Elif Shafak

Elif Shafak is an award-winning novelist and the most widely read female author in Turkey. She writes in both Turkish and English, and her work has been translated into more than fifty languages. Shafak blends Western and Eastern traditions of storytelling, bringing out the voices of women, minorities, and the culturally displaced. Her writing addresses themes such as cultural clashes, immigrant experiences, and the challenges of being an individual in an increasingly complex world. She is known for her engaging prose and her ability to discuss profound philosophical and social issues with eloquence and wit.


This list of books are ONLY the books that have been ranked on the lists that are aggregated on this site. This is not a comprehensive list of all books by this author.

  1. 1. The Forty Rules of Love

    This novel intertwines two parallel narratives, one set in the 13th century and one in the modern day. The contemporary story follows a discontented American housewife who, while working as a reader for a literary agency, comes across a novel about the 13th-century poet Rumi and his spiritual mentor, Shams of Tabriz. As she delves into their story, she uncovers Shams' forty rules of love and begins to question her own life and relationships. The historical narrative, on the other hand, explores the transformative friendship between Rumi and Shams, and how their bond revolutionized Rumi's poetry and outlook on life.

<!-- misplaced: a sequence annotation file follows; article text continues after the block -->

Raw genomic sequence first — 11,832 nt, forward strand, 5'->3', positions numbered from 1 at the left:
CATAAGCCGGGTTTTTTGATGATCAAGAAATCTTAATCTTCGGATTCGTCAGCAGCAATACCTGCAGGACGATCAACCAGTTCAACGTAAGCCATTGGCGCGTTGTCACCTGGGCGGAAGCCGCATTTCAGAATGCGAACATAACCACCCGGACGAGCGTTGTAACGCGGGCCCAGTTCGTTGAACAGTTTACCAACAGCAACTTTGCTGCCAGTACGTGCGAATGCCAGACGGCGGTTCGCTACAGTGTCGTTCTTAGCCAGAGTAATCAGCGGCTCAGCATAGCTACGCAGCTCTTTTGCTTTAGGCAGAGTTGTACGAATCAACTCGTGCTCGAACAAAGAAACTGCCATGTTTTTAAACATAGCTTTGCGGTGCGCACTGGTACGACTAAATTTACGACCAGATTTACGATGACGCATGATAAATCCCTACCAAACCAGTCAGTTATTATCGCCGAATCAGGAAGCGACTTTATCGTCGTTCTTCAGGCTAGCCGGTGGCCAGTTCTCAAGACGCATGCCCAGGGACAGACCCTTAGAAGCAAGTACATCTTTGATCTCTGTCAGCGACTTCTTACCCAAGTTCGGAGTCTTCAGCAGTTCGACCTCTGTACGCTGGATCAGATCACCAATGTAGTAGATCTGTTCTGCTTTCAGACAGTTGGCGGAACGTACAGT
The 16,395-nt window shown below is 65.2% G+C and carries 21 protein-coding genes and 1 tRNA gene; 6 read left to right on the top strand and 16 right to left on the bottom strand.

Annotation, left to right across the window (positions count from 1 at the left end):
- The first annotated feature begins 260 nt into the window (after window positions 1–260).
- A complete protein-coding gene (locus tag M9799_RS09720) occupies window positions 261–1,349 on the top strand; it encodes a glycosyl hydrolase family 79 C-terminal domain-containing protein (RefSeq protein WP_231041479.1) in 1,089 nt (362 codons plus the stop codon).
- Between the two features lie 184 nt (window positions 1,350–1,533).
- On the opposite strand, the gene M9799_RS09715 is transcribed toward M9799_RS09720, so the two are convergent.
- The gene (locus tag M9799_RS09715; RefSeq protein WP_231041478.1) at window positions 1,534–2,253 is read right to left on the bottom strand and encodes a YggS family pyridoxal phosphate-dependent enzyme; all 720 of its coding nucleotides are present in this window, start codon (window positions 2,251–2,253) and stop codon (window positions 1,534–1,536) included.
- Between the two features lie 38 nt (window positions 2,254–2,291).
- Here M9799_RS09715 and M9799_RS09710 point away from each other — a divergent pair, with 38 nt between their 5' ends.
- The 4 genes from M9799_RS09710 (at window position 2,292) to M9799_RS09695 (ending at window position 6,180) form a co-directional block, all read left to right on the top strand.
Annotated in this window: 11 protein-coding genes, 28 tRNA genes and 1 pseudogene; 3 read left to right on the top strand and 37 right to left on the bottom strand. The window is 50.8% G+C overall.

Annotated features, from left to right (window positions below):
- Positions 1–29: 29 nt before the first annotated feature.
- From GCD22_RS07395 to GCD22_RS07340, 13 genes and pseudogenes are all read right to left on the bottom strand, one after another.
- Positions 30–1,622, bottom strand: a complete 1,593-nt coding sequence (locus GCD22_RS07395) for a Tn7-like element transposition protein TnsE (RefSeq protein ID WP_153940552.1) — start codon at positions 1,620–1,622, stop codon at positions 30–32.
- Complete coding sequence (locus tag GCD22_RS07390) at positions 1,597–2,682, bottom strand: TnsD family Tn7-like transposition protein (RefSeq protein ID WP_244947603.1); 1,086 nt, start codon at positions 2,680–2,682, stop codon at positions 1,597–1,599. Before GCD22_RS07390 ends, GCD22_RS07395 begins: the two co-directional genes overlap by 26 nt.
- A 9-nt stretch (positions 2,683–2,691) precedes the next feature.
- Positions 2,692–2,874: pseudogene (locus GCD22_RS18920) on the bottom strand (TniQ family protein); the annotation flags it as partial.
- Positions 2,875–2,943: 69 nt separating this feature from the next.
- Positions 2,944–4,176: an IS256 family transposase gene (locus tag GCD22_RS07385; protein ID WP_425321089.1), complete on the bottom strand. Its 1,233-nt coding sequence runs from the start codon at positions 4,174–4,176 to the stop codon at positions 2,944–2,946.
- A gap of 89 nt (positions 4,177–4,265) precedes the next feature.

2. 2. The Bastard of Istanbul

    "The Bastard of Istanbul" is a novel that tells the story of two families, one Turkish and one Armenian American. It explores the deep, intricate history between the two nations through the eyes of the characters, while also tackling themes of identity, memory, and the past. The narrative unfolds through the perspectives of the women in both families, who carry the burden of their ancestors' secrets, and a young man haunted by the ghost of a long-dead Armenian. The novel delves into the complexities of love, family, and the lasting effects of the Armenian genocide on its descendants.